Recently, SpaceX released 10 satellites to orbit in an exciting return-to-flight mission that included a rocket landing on a ship at sea as well. According to reports, the two-stage Falcon 9 rocket of SpaceX lifted off from a launch pad just a few hundred meters from the scenic California coastline, carrying 10 communications satellites to low-Earth orbit for Iridium (which is a Virginia-based company).
SpaceX successful in return-to-flight rocket launch and landing
As the rocket climbed skyward, only a few clouds made the view of the rocket unclear after a week of strong winds and heavy winds. Roll out of the satellite started 59 minutes after liftoff and it took out 15 minutes, according to the representatives of SpaceX.
For the company “SpaceX”, which is headed by Elon Musk, this success was very important, especially after the September 1 launch pad incident where an explosion destroyed a Falcon 9 and its payload. The Falcon 9 was actually a $200 million Amos-6 communications satellite, so it was a huge loss for the Elon Musk company. Until today, the company was grounded as it was investigating the accident and was working to make sure that nothing similar to it happens in the future.
The recent huge success of SpaceX did not just include sky action. The first stage of Falcon 9 separated from the upper stage a few minutes after the launch. The Falcon 9 headed back down to Earth in an attempt to touchdown on one of the two robotic drone ships of Space X. The drone ship was stationed in the Pacific Ocean off the California coast.
Mere 8 minutes after lifting off, the rocket stuck the landing. Now during orbital launches, the SpaceX has pulled off seven such touchdowns, with around two rockets flying back to their launch sites on terra firma and five coming on the drone ships.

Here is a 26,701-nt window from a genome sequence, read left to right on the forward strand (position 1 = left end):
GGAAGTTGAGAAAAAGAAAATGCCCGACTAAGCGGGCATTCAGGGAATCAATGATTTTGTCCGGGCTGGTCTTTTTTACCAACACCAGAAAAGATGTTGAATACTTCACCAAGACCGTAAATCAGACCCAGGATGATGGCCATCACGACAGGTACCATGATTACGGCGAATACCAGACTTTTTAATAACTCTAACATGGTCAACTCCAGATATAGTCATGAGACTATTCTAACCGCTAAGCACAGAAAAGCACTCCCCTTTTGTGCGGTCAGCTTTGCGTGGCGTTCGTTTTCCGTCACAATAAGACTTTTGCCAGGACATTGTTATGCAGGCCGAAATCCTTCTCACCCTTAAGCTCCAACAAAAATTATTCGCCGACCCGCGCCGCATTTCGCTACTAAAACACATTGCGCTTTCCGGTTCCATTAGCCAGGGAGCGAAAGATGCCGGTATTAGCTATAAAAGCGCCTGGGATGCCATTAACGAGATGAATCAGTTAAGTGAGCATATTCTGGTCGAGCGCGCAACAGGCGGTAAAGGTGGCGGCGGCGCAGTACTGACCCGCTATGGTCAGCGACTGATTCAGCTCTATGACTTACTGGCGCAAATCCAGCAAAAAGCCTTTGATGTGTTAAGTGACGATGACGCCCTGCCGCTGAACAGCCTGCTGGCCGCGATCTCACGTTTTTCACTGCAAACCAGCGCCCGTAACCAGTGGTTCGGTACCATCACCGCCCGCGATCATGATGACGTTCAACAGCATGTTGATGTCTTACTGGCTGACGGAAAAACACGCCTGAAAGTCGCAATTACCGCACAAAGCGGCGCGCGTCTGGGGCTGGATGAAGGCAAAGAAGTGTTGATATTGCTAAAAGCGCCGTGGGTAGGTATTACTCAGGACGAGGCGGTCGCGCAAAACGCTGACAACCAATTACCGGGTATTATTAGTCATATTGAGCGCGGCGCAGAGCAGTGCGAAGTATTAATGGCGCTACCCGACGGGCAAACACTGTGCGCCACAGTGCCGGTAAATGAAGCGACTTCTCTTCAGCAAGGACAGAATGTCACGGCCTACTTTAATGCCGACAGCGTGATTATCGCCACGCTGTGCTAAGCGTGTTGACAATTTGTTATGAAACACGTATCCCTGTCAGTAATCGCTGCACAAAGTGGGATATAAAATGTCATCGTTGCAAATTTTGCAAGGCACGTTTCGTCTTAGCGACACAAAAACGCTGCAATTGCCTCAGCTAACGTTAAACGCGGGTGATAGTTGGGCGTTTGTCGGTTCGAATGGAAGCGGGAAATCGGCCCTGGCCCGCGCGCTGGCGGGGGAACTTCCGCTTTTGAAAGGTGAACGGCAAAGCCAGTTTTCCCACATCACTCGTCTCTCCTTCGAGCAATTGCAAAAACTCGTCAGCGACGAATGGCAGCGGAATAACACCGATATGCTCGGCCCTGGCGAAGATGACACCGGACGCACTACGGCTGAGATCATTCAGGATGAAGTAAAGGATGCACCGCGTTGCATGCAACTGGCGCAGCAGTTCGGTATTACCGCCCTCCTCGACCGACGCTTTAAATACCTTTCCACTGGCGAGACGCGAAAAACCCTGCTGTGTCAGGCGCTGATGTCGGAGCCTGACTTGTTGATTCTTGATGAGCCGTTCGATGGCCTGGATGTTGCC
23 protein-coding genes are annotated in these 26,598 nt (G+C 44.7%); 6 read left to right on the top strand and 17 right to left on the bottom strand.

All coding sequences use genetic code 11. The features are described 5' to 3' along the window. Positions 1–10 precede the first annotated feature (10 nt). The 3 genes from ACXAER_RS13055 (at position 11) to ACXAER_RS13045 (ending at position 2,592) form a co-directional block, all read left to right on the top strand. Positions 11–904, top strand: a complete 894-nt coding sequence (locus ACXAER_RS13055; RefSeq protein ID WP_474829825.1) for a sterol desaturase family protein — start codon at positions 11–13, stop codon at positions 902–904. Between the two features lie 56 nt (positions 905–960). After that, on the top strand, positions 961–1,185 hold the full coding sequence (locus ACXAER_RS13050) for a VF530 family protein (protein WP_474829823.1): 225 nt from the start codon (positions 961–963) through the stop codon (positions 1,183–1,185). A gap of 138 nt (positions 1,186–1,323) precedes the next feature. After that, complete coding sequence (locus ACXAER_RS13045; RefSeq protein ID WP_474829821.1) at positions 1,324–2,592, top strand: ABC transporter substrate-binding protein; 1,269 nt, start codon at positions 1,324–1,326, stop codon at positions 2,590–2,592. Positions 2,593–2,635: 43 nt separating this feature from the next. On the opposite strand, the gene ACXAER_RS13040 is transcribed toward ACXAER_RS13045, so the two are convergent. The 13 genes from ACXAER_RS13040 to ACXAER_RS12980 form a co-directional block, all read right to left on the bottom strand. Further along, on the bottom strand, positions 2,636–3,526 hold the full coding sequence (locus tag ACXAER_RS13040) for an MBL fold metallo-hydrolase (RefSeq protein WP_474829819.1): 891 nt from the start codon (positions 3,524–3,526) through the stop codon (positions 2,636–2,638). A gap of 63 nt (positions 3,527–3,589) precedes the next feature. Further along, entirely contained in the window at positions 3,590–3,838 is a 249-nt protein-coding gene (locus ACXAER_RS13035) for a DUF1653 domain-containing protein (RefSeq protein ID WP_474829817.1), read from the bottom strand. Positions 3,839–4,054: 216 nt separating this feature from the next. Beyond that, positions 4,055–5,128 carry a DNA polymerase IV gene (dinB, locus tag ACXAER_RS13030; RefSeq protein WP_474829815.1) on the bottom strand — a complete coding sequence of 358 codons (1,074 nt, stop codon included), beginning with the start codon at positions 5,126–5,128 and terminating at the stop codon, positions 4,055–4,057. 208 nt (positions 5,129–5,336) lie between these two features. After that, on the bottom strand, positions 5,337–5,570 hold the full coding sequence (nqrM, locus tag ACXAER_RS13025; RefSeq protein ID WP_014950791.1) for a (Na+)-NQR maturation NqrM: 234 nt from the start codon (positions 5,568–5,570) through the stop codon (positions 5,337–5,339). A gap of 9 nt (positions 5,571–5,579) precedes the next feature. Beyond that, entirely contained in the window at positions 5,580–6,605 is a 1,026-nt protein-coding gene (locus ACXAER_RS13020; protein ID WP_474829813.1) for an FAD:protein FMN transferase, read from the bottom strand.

The rocket landing was not the main aim of SpaceX
The last six landings took place after launches from Cape Canaveral Air Force Station of Florida, between Dec 2015 and August 2016. The main priority of CEO Elon Musk is to develop rapidly and fully reusable launch vehicles and these rocket touchdowns are part of the company’s effort. The Billionaire founder of the company, Musk, had previously said that such tech could reduce the cost of launches dramatically, potentially allowing better access to space.
The rocket landing may have been dramatic but the actual aim of the company is to loft the 1,896-lb. (860 kilograms) satellites that are the first 10 members of 70-spacecraft “NEXT” constellation planned by Iridium. The other 60 will ride Falcon 9 rockets as well to orbit out of Vandenberg, on a series of six more launches. The company representatives said that the “NEXT” constellation will ultimately replace the current communication network of Iridium that consists of 66 satellites in low-Earth orbit. In an online description of NEXT, the Iridium representatives wrote, “Iridium NEXT will dramatically enhance Iridium’s ability to meet the growing demand for global mobile communications on land, at sea and in the skies.”